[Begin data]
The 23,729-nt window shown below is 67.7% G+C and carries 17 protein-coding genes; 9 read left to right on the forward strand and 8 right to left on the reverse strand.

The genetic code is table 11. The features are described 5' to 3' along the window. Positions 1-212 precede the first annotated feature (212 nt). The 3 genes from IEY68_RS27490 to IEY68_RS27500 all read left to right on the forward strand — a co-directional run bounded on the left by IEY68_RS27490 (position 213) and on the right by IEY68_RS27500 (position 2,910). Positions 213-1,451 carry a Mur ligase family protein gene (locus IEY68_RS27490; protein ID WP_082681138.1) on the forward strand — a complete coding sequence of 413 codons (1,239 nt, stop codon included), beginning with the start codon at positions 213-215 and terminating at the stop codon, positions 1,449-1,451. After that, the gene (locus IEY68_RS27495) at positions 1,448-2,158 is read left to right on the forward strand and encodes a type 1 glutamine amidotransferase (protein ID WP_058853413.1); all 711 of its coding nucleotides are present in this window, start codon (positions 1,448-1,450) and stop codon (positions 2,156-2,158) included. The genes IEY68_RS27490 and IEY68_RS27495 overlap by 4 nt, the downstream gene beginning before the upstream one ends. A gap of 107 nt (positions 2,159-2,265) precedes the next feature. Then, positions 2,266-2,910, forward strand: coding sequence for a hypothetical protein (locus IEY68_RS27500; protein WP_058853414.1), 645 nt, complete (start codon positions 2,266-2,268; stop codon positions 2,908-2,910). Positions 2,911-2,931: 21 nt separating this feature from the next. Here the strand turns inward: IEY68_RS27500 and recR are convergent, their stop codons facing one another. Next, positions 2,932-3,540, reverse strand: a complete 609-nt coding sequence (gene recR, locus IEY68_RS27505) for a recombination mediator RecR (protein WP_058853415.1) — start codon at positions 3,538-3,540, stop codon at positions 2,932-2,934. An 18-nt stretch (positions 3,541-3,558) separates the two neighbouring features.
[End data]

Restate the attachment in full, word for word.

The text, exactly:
The 23,729-nt window shown below is 67.7% G+C and carries 17 protein-coding genes; 9 read left to right on the forward strand and 8 right to left on the reverse strand.

The genetic code is table 11. The features are described 5' to 3' along the window. Positions 1-212 precede the first annotated feature (212 nt). The 3 genes from IEY68_RS27490 to IEY68_RS27500 all read left to right on the forward strand — a co-directional run bounded on the left by IEY68_RS27490 (position 213) and on the right by IEY68_RS27500 (position 2,910). Positions 213-1,451 carry a Mur ligase family protein gene (locus IEY68_RS27490; protein ID WP_082681138.1) on the forward strand — a complete coding sequence of 413 codons (1,239 nt, stop codon included), beginning with the start codon at positions 213-215 and terminating at the stop codon, positions 1,449-1,451. After that, the gene (locus IEY68_RS27495) at positions 1,448-2,158 is read left to right on the forward strand and encodes a type 1 glutamine amidotransferase (protein ID WP_058853413.1); all 711 of its coding nucleotides are present in this window, start codon (positions 1,448-1,450) and stop codon (positions 2,156-2,158) included. The genes IEY68_RS27490 and IEY68_RS27495 overlap by 4 nt, the downstream gene beginning before the upstream one ends. A gap of 107 nt (positions 2,159-2,265) precedes the next feature. Then, positions 2,266-2,910, forward strand: coding sequence for a hypothetical protein (locus IEY68_RS27500; protein WP_058853414.1), 645 nt, complete (start codon positions 2,266-2,268; stop codon positions 2,908-2,910). Positions 2,911-2,931: 21 nt separating this feature from the next. Here the strand turns inward: IEY68_RS27500 and recR are convergent, their stop codons facing one another. Next, positions 2,932-3,540, reverse strand: a complete 609-nt coding sequence (gene recR, locus IEY68_RS27505) for a recombination mediator RecR (protein WP_058853415.1) — start codon at positions 3,538-3,540, stop codon at positions 2,932-2,934. An 18-nt stretch (positions 3,541-3,558) separates the two neighbouring features.